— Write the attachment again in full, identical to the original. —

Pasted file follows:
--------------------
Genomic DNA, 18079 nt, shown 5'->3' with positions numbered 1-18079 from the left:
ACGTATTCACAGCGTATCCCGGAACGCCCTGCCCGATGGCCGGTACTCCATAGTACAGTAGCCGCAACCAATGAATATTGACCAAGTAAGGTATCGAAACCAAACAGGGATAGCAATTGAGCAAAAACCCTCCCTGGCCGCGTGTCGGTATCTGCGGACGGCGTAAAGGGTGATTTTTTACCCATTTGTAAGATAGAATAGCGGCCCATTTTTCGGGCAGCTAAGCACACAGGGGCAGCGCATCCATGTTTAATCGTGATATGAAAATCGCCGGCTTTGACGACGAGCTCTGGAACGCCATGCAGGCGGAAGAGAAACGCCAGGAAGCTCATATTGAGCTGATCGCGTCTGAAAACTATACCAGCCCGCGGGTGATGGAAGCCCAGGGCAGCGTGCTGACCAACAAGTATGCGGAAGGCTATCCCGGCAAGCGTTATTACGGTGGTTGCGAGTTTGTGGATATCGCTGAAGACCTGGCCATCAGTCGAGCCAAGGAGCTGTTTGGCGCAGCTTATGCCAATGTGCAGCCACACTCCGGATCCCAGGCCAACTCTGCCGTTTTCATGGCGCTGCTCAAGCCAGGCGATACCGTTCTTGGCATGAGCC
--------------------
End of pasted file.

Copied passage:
Genomic DNA, 18079 nt, shown 5'->3' with positions numbered 1-18079 from the left:
ACGTATTCACAGCGTATCCCGGAACGCCCTGCCCGATGGCCGGTACTCCATAGTACAGTAGCCGCAACCAATGAATATTGACCAAGTAAGGTATCGAAACCAAACAGGGATAGCAATTGAGCAAAAACCCTCCCTGGCCGCGTGTCGGTATCTGCGGACGGCGTAAAGGGTGATTTTTTACCCATTTGTAAGATAGAATAGCGGCCCATTTTTCGGGCAGCTAAGCACACAGGGGCAGCGCATCCATGTTTAATCGTGATATGAAAATCGCCGGCTTTGACGACGAGCTCTGGAACGCCATGCAGGCGGAAGAGAAACGCCAGGAAGCTCATATTGAGCTGATCGCGTCTGAAAACTATACCAGCCCGCGGGTGATGGAAGCCCAGGGCAGCGTGCTGACCAACAAGTATGCGGAAGGCTATCCCGGCAAGCGTTATTACGGTGGTTGCGAGTTTGTGGATATCGCTGAAGACCTGGCCATCAGTCGAGCCAAGGAGCTGTTTGGCGCAGCTTATGCCAATGTGCAGCCACACTCCGGATCCCAGGCCAACTCTGCCGTTTTCATGGCGCTGCTCAAGCCAGGCGATACCGTTCTTGGCATGAGCC